LilyElement said...

Awww I think I'd get bummed out while reading the sad bits.

Melissa (Books and Things) said...

Well, as long as I'm not balling my eyes out, I'm okay with sad. :) Plus, I will now beware of bread in Soviet Russia. ;) LOL

Lekeisha said...

This does sound very interesting. Adding this to my list!

Anonymous said...

This does sound sad to me. Usually when you skip ahead decades and one of the people aren't around, it's usually not good D:

Did you end up with the spark of hope you wanted?

~Mogsy @ BiblioSanctum

Kathryn T said...

Hmm sounds like a good book really, reminds me a bit of Paullina Simons books set in Russia.

Blodeuedd said...

Fridaaaaaaaaaaaaaay

Blodeuedd said...

Happy weekend!

Blodeuedd said...

Obviously, not a spoiler either since it begins with the latter part

Blodeuedd said...

It's never sad, it just is

Blodeuedd said...

It's a movie too ;) But from the trailer it was really Soviet focused

Blodeuedd said...

:)

Blodeuedd said...

I have not read many, Soviet and Finland, eeeh, we do not like each other

Blodeuedd said...

Curious is always good

Blodeuedd said...

It is not sad, trust me, you know it from the start, therefore never sad

Blodeuedd said...

LOL ;)

Blodeuedd said...

:)

Blodeuedd said...

We do know from page 1 that Katya is not with him. So my hope was that she was still there, or met someone else. Silly hope. That would not have been her

Blodeuedd said...

Different times and rulers though

Anachronist said...

Alexander Ivanov, such a common name...

Sophia Rose said...

After reading The Lost Wife, the flips between past and present of Soviet Union and America have me interested. I want to know what happen to Katya. :)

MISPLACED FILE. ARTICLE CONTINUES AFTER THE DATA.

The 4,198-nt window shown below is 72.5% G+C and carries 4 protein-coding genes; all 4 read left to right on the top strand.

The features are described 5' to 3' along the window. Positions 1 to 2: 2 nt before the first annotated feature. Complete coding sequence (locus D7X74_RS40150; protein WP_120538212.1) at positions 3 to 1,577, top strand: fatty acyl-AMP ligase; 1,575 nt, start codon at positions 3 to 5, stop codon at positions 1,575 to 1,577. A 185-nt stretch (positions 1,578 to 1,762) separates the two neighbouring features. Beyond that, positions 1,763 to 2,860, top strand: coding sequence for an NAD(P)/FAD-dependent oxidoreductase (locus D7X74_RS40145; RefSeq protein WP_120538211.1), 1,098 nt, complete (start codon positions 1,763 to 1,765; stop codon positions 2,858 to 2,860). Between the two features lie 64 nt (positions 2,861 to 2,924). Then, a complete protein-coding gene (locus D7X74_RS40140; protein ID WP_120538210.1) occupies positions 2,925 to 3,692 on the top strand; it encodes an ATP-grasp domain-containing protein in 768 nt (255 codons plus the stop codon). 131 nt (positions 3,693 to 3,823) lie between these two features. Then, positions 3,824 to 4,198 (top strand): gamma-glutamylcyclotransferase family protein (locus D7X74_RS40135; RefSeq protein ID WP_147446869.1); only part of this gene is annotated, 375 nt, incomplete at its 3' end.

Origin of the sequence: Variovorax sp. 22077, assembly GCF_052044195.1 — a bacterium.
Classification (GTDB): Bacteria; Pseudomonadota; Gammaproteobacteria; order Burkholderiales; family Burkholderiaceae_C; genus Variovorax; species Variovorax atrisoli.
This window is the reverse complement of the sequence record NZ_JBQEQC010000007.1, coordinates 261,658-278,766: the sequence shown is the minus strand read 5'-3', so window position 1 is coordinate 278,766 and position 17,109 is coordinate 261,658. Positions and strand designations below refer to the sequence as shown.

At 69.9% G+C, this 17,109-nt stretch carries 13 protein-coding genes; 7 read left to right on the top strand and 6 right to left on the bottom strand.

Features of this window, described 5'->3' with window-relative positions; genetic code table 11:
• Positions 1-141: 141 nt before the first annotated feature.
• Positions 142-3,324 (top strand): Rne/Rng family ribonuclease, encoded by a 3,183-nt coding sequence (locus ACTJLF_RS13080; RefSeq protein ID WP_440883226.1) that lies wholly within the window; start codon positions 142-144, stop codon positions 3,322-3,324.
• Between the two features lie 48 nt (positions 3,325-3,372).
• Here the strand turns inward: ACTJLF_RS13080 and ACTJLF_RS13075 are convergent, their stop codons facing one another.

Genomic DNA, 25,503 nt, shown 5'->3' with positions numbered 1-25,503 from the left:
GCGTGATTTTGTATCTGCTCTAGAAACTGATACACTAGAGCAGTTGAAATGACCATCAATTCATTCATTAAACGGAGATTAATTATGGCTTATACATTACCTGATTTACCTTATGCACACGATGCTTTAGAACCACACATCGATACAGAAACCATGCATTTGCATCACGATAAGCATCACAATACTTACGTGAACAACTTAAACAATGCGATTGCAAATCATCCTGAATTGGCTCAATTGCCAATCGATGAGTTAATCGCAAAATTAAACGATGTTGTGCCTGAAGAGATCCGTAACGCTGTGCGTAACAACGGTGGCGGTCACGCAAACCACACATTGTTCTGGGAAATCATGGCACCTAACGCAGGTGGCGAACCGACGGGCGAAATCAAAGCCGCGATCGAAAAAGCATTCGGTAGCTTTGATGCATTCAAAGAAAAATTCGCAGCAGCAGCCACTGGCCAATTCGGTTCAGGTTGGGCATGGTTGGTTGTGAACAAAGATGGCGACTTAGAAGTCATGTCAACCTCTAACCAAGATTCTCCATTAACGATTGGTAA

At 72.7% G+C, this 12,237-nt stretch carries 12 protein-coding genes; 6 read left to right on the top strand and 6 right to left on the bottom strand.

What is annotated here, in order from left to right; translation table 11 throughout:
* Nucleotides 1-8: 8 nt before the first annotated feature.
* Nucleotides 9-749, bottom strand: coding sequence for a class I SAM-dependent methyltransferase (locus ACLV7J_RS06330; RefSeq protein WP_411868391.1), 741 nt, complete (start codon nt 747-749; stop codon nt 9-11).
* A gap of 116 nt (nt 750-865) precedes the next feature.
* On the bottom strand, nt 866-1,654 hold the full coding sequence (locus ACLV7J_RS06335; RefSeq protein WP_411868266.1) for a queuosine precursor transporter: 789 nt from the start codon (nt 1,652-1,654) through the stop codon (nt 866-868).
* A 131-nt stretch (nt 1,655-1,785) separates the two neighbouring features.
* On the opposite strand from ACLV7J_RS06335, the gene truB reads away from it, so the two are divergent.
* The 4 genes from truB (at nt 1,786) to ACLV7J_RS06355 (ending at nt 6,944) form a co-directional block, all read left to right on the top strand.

Melanie Simmons (mlsimmons) said...

Does sound interesting being set in Soviet Russia. It is a place I would never want to live. I actually know someone who lived during there during that time. She doesn't talk much about it. I don't know that she has great memories.

Melanie @ Hot Listens & Rabid Reads

Blodeuedd said...

;)

Blodeuedd said...

I have not read that one

Blodeuedd said...

I would not have had great memories if I had lived there. It sounds utterly horrible. Not to mention that my country lived on eggshells for decades for just being near it

Lyn Kaye said...

I was going to say that this book sounded sad, but I'm happy to hear that it had a little more upbeat angle to it. That cover is really lovely!

Elysium said...

It's new to me but sounds very interesting. Wouldn't have wanted to live there...

Blodeuedd said...

Well I would not exactly call it upbeat, more like melancholic

Blodeuedd said...

I am glad we did not become a part of them

Anna (herding cats-burning soup) said...

Oh I don't know I could make it through without crying. lol

Blodeuedd said...

;)

Contributors

Copyright © 2008-2020 Book Girl of Mur-y-Castell All Rights Reserved. Proudly powered by Blogger

  © Blogger template Starry by Ourblogtemplates.com 2008 Modified by Lea

Back to TOP